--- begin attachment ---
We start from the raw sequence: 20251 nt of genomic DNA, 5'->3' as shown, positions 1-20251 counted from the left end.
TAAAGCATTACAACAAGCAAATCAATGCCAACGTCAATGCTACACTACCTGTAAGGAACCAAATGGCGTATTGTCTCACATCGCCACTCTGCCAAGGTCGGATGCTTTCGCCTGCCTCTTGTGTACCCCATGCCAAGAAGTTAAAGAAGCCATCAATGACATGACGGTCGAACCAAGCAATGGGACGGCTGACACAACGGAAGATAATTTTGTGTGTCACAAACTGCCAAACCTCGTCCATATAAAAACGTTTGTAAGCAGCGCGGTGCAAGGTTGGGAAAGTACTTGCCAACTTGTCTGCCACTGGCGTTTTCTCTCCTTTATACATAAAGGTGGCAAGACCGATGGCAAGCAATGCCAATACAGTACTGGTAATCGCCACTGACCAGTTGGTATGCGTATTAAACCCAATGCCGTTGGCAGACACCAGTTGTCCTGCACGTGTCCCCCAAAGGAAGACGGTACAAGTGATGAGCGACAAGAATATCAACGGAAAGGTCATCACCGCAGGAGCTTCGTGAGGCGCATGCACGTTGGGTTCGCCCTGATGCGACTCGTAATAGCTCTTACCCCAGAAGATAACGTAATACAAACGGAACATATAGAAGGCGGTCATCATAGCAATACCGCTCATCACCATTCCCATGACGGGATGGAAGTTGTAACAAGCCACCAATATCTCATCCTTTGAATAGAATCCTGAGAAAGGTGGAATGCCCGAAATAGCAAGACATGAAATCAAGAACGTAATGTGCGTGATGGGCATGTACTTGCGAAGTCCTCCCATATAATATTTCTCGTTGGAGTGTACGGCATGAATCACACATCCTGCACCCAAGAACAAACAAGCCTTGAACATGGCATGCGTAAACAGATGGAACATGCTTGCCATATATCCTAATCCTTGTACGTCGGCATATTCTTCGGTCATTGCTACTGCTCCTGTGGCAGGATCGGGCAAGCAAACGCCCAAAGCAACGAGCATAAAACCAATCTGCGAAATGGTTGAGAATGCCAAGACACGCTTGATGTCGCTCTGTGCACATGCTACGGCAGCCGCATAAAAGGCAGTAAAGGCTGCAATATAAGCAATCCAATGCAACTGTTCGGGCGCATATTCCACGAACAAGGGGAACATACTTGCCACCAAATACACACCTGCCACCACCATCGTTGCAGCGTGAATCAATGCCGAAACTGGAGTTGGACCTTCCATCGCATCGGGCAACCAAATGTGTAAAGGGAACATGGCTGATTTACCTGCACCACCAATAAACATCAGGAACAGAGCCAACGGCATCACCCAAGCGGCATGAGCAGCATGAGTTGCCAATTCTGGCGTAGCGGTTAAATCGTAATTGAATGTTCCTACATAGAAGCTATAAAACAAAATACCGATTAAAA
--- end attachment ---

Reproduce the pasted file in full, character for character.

We start from the raw sequence: 20251 nt of genomic DNA, 5'->3' as shown, positions 1-20251 counted from the left end.
TAAAGCATTACAACAAGCAAATCAATGCCAACGTCAATGCTACACTACCTGTAAGGAACCAAATGGCGTATTGTCTCACATCGCCACTCTGCCAAGGTCGGATGCTTTCGCCTGCCTCTTGTGTACCCCATGCCAAGAAGTTAAAGAAGCCATCAATGACATGACGGTCGAACCAAGCAATGGGACGGCTGACACAACGGAAGATAATTTTGTGTGTCACAAACTGCCAAACCTCGTCCATATAAAAACGTTTGTAAGCAGCGCGGTGCAAGGTTGGGAAAGTACTTGCCAACTTGTCTGCCACTGGCGTTTTCTCTCCTTTATACATAAAGGTGGCAAGACCGATGGCAAGCAATGCCAATACAGTACTGGTAATCGCCACTGACCAGTTGGTATGCGTATTAAACCCAATGCCGTTGGCAGACACCAGTTGTCCTGCACGTGTCCCCCAAAGGAAGACGGTACAAGTGATGAGCGACAAGAATATCAACGGAAAGGTCATCACCGCAGGAGCTTCGTGAGGCGCATGCACGTTGGGTTCGCCCTGATGCGACTCGTAATAGCTCTTACCCCAGAAGATAACGTAATACAAACGGAACATATAGAAGGCGGTCATCATAGCAATACCGCTCATCACCATTCCCATGACGGGATGGAAGTTGTAACAAGCCACCAATATCTCATCCTTTGAATAGAATCCTGAGAAAGGTGGAATGCCCGAAATAGCAAGACATGAAATCAAGAACGTAATGTGCGTGATGGGCATGTACTTGCGAAGTCCTCCCATATAATATTTCTCGTTGGAGTGTACGGCATGAATCACACATCCTGCACCCAAGAACAAACAAGCCTTGAACATGGCATGCGTAAACAGATGGAACATGCTTGCCATATATCCTAATCCTTGTACGTCGGCATATTCTTCGGTCATTGCTACTGCTCCTGTGGCAGGATCGGGCAAGCAAACGCCCAAAGCAACGAGCATAAAACCAATCTGCGAAATGGTTGAGAATGCCAAGACACGCTTGATGTCGCTCTGTGCACATGCTACGGCAGCCGCATAAAAGGCAGTAAAGGCTGCAATATAAGCAATCCAATGCAACTGTTCGGGCGCATATTCCACGAACAAGGGGAACATACTTGCCACCAAATACACACCTGCCACCACCATCGTTGCAGCGTGAATCAATGCCGAAACTGGAGTTGGACCTTCCATCGCATCGGGCAACCAAATGTGTAAAGGGAACATGGCTGATTTACCTGCACCACCAATAAACATCAGGAACAGAGCCAACGGCATCACCCAAGCGGCATGAGCAGCATGAGTTGCCAATTCTGGCGTAGCGGTTAAATCGTAATTGAATGTTCCTACATAGAAGCTATAAAACAAAATACCGATTAAAA